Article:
Can We Stop Applying Blanket Rules to Celebrity Casting?

Can We Stop Applying Blanket Rules to Celebrity Casting?

Harriet Wilson

Celebrity casting has, historically, had its ups and downs, but it seems to me that most people are either all for it, or completely against it. Whilst I appreciate that there are some real positives and some unavoidable negatives when it comes to celebrity casting, I think it's time that we stop applying blanket rules and avoid having one opinion on such a broad topic. After all, each casting choice is different – yes, sometimes it misses the mark entirely but, equally, some celebrity casting works brilliantly.

Take, for example, Sheridan Smith in Funny Girl (West End and UK tour). I didn't hear a word of criticism for her performance; reviewers were raving about how she owned the stage and show. But Smith was cast, as a celebrity, in a role within a musical that could have been played by any number of other, talented people.

Sheridan Smith in Funny Girl

Sheridan Smith in Funny Girl

Smith's performance in Funny Girl is a great example of celebrity casting working well. But it also demonstrates a huge downfall in that, when she had to take some time away from the show due to family circumstances, people who had booked to see the show were devastated and some (in a manner that can only be seen as majorly unsympathetic) demanded refunds. The debate over whether shows should be advertised with a celebrity's name as more prominent than the name of the show is an issue in itself; suffice to say that, when people book tickets to see a certain celebrity in a show, seeing that celebrity is often considered a guarantee and this can cause problems down the line.

So Sheridan Smith's performance in Funny Girl was widely applauded but, in the end, caused a lot of problems for the show. Does that mean that we can assume the same will happen with all celebrity casting choices? Absolutely not. If we compare this to the performance of Miranda Hart in Annie (West End), it is hard to draw any parallels.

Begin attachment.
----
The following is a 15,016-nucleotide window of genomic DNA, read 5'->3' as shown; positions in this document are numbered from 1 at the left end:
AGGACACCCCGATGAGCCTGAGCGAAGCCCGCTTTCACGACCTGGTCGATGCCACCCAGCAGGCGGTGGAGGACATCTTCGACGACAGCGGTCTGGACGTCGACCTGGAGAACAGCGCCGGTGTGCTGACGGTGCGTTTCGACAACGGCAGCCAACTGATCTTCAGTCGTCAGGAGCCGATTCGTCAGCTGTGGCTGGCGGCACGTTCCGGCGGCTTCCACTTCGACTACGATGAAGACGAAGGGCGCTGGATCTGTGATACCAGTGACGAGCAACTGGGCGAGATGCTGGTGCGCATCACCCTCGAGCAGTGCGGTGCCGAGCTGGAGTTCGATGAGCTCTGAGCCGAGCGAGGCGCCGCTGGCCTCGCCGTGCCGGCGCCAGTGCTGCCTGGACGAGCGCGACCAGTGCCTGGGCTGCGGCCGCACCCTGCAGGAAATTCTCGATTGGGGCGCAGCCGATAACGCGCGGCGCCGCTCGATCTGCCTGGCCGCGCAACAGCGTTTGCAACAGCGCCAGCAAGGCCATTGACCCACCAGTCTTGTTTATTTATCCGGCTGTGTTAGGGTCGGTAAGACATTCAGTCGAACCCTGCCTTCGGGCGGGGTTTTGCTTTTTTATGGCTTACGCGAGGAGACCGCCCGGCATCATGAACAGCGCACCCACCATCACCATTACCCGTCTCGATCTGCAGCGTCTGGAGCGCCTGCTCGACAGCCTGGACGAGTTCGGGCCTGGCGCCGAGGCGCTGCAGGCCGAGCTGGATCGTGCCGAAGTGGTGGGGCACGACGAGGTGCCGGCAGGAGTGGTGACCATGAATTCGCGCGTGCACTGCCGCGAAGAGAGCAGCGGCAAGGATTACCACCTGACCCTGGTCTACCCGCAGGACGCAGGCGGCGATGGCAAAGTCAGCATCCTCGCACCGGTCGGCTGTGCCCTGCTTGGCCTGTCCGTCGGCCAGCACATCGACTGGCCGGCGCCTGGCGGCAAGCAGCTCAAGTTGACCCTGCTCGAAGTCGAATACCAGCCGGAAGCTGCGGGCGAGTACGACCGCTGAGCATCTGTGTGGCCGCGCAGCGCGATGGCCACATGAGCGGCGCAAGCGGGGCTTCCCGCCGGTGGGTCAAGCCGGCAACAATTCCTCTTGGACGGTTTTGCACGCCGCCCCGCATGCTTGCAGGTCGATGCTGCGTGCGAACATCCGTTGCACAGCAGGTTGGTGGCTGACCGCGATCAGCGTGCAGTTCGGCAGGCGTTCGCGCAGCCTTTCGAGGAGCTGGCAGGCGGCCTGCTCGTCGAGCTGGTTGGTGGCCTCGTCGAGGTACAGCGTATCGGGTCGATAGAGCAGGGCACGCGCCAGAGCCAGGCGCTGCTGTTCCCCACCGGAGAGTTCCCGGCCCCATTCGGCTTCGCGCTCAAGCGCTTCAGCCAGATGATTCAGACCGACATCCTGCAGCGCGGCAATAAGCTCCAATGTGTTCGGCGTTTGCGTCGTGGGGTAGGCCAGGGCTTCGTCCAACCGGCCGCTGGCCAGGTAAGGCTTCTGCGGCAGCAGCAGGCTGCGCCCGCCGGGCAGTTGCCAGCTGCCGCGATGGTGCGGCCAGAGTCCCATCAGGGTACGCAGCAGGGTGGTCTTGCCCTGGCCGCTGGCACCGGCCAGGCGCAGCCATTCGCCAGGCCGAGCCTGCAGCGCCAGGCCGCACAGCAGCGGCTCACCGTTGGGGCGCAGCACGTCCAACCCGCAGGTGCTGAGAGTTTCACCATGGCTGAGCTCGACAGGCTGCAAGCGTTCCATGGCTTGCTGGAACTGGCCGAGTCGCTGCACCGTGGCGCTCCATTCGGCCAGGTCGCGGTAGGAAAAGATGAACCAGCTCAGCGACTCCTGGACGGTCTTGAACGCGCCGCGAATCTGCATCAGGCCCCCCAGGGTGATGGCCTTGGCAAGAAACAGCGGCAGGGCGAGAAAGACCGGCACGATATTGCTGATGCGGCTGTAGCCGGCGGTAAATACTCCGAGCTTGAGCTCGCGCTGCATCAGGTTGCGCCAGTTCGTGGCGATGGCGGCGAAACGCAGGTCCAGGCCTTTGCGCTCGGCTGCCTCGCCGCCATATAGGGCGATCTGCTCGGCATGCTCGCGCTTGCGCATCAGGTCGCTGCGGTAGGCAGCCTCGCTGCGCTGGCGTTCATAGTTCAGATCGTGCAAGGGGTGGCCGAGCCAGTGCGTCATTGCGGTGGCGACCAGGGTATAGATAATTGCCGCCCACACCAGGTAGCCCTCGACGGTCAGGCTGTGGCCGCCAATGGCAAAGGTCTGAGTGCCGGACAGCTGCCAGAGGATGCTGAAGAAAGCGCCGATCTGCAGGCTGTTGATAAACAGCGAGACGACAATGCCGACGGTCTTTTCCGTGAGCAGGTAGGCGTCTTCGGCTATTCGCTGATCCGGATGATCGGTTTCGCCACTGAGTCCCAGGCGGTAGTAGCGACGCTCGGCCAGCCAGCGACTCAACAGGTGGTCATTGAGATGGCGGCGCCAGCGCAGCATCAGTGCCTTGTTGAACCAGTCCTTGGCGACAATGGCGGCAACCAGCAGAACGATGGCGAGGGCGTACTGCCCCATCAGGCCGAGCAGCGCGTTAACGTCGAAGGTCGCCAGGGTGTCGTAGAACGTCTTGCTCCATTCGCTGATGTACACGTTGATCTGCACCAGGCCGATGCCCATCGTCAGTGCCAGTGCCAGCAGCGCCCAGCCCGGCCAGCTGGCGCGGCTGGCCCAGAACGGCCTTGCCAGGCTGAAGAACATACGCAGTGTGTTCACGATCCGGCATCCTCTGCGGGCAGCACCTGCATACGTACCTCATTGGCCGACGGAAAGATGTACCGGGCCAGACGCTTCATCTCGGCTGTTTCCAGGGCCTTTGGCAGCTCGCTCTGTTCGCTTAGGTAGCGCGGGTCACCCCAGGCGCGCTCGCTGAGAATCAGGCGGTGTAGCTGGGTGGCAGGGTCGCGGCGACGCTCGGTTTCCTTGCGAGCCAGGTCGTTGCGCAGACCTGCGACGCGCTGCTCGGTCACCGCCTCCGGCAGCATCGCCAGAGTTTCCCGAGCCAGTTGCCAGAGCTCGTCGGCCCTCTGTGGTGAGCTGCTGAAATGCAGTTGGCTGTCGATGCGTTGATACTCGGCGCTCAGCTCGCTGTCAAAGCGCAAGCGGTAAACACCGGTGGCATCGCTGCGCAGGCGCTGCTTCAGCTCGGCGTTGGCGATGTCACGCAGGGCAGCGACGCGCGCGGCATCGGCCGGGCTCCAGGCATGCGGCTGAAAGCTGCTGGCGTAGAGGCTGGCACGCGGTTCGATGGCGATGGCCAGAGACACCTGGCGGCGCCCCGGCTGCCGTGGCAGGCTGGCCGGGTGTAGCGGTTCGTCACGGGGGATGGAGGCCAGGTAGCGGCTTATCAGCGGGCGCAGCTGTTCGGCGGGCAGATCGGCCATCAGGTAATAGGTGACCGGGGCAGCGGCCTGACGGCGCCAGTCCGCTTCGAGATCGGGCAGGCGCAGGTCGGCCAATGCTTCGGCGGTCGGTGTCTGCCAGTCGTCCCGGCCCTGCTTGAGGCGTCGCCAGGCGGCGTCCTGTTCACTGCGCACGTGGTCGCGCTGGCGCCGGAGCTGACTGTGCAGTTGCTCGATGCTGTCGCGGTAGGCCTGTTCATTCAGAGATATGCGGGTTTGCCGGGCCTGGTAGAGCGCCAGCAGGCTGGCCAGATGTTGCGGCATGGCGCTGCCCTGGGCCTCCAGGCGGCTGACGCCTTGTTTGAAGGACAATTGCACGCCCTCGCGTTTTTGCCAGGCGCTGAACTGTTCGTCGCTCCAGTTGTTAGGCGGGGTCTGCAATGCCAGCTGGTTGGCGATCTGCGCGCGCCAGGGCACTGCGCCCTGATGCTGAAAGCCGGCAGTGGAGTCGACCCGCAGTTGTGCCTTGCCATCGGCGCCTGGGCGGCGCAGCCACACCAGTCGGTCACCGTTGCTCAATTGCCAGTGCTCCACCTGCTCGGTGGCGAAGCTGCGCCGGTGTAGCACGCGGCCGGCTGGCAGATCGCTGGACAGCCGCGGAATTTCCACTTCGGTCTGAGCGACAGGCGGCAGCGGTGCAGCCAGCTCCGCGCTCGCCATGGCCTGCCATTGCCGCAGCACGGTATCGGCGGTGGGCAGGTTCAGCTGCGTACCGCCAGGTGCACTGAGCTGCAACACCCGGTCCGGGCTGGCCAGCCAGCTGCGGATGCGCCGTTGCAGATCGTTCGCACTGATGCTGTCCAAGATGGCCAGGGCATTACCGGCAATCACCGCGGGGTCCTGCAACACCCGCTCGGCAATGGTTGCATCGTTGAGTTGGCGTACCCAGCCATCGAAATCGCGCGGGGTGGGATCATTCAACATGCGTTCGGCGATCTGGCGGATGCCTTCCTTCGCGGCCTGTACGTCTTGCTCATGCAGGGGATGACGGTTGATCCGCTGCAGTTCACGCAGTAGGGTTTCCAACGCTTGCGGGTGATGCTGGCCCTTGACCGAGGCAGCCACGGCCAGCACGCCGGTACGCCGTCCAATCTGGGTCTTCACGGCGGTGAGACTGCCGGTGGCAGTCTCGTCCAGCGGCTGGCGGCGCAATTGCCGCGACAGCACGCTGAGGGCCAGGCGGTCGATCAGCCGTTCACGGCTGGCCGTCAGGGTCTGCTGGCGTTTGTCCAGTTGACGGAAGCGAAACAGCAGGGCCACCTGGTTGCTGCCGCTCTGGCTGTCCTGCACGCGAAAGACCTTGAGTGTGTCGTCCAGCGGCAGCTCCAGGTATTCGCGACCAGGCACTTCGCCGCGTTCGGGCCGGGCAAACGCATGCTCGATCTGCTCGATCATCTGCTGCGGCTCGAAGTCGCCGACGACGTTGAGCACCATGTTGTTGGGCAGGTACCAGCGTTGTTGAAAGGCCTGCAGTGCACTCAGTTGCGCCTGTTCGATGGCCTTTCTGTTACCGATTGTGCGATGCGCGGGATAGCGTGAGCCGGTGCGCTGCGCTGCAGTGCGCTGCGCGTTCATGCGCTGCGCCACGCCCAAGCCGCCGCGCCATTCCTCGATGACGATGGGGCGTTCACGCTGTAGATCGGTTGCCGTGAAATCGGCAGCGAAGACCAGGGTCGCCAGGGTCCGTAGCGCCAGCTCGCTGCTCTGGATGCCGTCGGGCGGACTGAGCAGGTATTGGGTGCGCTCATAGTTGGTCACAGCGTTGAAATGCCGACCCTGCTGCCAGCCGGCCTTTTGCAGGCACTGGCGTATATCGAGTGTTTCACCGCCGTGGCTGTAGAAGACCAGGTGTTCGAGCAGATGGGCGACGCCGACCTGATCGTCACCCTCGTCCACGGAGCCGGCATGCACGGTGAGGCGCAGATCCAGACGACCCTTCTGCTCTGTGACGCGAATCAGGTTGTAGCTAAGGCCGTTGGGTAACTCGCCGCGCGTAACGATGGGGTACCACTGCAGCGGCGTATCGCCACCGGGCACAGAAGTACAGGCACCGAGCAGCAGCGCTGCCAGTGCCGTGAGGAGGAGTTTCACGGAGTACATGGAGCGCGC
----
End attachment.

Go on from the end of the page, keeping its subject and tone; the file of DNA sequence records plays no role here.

Hart's performance in Annie has been met with mixed views. In my opinion, she was absolutely brilliant in the role of Miss Hannigan. It wasn't 'the Miranda Hart show' – the child actors were still the stars – but, when Hart was on stage, she was (if not a very traditional Miss Hannigan) engaging, entertaining and a pleasure to watch. Many have disagreed with this view; all in all, the response from Hart's performance is really not comparable to Smith's. How can anybody say that they love or hate celebrity casting, when each show is so different?

A casting choice should be made with a multitude of factors borne in mind. The popularity of an actor is, of course, going to be one of these factors; it is unrealistic and, in all honesty, not at all sensible to say that this should be ignored. If the popularity of an actor is considered as more important than that actor's suitability for a given role then, yes, I would agree that, in that instance, celebrity casting would be wrong. But, if the popularity of an actor is seen as a bonus when the actor clearly fits the role in question, I really can't see the problem.

So can we stop applying blanket rules to celebrity casting? Any casting decision can be considered a good or a poor choice; this is just the same when it happens to be a celebrity who is cast. All in all, I think that we need to stop applauding or criticising casting choices based on assumptions and, instead, wait to form an opinion after we've seen the show in question.

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Harriet has been immersed in the theatre life from a multitude of angles, from writing to working backstage to performing. She spends most of her spare time in the West End or regional theatres and fills the rest with talking about the wonderful world of theatre through regular blogs.

For more of my blogs and reviews, check out my website, Thespian Therapy, and follow me on Twitter, @thespian_blog

Thespian Therapy: https://harriwords.wordpress.com/

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